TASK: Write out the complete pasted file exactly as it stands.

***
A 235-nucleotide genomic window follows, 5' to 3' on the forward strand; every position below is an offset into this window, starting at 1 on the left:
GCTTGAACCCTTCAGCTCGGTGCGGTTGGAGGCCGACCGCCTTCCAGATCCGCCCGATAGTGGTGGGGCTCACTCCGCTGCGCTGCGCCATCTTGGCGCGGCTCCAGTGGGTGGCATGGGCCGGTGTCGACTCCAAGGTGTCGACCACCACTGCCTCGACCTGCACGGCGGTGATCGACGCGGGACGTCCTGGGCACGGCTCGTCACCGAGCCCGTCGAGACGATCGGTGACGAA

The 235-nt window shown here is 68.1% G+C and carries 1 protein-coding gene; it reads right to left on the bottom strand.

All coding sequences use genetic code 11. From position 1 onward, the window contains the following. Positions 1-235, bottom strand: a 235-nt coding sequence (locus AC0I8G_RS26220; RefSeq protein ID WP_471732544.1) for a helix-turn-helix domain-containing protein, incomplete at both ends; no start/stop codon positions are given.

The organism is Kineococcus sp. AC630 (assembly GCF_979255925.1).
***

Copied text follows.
A 235-nucleotide genomic window follows, 5' to 3' on the forward strand; every position below is an offset into this window, starting at 1 on the left:
GCTTGAACCCTTCAGCTCGGTGCGGTTGGAGGCCGACCGCCTTCCAGATCCGCCCGATAGTGGTGGGGCTCACTCCGCTGCGCTGCGCCATCTTGGCGCGGCTCCAGTGGGTGGCATGGGCCGGTGTCGACTCCAAGGTGTCGACCACCACTGCCTCGACCTGCACGGCGGTGATCGACGCGGGACGTCCTGGGCACGGCTCGTCACCGAGCCCGTCGAGACGATCGGTGACGAA

The 235-nt window shown here is 68.1% G+C and carries 1 protein-coding gene; it reads right to left on the bottom strand.

All coding sequences use genetic code 11. From position 1 onward, the window contains the following. Positions 1-235, bottom strand: a 235-nt coding sequence (locus AC0I8G_RS26220; RefSeq protein ID WP_471732544.1) for a helix-turn-helix domain-containing protein, incomplete at both ends; no start/stop codon positions are given.

The organism is Kineococcus sp. AC630 (assembly GCF_979255925.1).